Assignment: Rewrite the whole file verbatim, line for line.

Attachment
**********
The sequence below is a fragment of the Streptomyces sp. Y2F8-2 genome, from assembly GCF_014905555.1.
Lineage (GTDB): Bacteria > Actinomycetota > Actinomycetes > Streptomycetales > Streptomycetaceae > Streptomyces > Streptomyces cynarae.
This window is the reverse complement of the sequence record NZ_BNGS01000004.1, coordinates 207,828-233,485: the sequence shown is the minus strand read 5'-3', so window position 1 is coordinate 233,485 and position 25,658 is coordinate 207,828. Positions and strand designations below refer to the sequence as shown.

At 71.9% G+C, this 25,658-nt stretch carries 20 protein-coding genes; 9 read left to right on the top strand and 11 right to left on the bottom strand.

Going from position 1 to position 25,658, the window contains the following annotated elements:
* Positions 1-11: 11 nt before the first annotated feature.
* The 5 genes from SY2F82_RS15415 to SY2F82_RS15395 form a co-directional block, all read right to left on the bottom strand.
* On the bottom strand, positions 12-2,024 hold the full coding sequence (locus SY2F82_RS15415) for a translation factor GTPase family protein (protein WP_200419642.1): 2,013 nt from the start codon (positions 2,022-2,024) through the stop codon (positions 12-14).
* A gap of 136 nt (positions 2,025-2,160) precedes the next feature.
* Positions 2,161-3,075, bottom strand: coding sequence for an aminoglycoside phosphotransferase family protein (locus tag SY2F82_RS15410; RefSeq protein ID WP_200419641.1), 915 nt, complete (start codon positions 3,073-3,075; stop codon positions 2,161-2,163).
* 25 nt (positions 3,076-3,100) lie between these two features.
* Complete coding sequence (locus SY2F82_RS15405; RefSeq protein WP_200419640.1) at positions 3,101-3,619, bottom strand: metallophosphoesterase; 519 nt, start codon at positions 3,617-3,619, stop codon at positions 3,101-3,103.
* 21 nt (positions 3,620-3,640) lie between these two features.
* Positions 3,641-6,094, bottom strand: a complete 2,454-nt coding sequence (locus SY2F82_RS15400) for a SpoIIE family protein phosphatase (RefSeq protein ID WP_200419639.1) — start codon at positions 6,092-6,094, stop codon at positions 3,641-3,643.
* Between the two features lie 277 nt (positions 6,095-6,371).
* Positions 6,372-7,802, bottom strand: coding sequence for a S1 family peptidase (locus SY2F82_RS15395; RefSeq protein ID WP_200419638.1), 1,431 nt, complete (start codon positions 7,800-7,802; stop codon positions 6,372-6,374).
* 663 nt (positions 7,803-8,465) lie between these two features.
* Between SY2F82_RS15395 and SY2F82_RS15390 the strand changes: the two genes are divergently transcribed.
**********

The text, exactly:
The sequence below is a fragment of the Streptomyces sp. Y2F8-2 genome, from assembly GCF_014905555.1.
Lineage (GTDB): Bacteria > Actinomycetota > Actinomycetes > Streptomycetales > Streptomycetaceae > Streptomyces > Streptomyces cynarae.
This window is the reverse complement of the sequence record NZ_BNGS01000004.1, coordinates 207,828-233,485: the sequence shown is the minus strand read 5'-3', so window position 1 is coordinate 233,485 and position 25,658 is coordinate 207,828. Positions and strand designations below refer to the sequence as shown.

At 71.9% G+C, this 25,658-nt stretch carries 20 protein-coding genes; 9 read left to right on the top strand and 11 right to left on the bottom strand.

Going from position 1 to position 25,658, the window contains the following annotated elements:
* Positions 1-11: 11 nt before the first annotated feature.
* The 5 genes from SY2F82_RS15415 to SY2F82_RS15395 form a co-directional block, all read right to left on the bottom strand.
* On the bottom strand, positions 12-2,024 hold the full coding sequence (locus SY2F82_RS15415) for a translation factor GTPase family protein (protein WP_200419642.1): 2,013 nt from the start codon (positions 2,022-2,024) through the stop codon (positions 12-14).
* A gap of 136 nt (positions 2,025-2,160) precedes the next feature.
* Positions 2,161-3,075, bottom strand: coding sequence for an aminoglycoside phosphotransferase family protein (locus tag SY2F82_RS15410; RefSeq protein ID WP_200419641.1), 915 nt, complete (start codon positions 3,073-3,075; stop codon positions 2,161-2,163).
* 25 nt (positions 3,076-3,100) lie between these two features.
* Complete coding sequence (locus SY2F82_RS15405; RefSeq protein WP_200419640.1) at positions 3,101-3,619, bottom strand: metallophosphoesterase; 519 nt, start codon at positions 3,617-3,619, stop codon at positions 3,101-3,103.
* 21 nt (positions 3,620-3,640) lie between these two features.
* Positions 3,641-6,094, bottom strand: a complete 2,454-nt coding sequence (locus SY2F82_RS15400) for a SpoIIE family protein phosphatase (RefSeq protein ID WP_200419639.1) — start codon at positions 6,092-6,094, stop codon at positions 3,641-3,643.
* Between the two features lie 277 nt (positions 6,095-6,371).
* Positions 6,372-7,802, bottom strand: coding sequence for a S1 family peptidase (locus SY2F82_RS15395; RefSeq protein ID WP_200419638.1), 1,431 nt, complete (start codon positions 7,800-7,802; stop codon positions 6,372-6,374).
* 663 nt (positions 7,803-8,465) lie between these two features.
* Between SY2F82_RS15395 and SY2F82_RS15390 the strand changes: the two genes are divergently transcribed.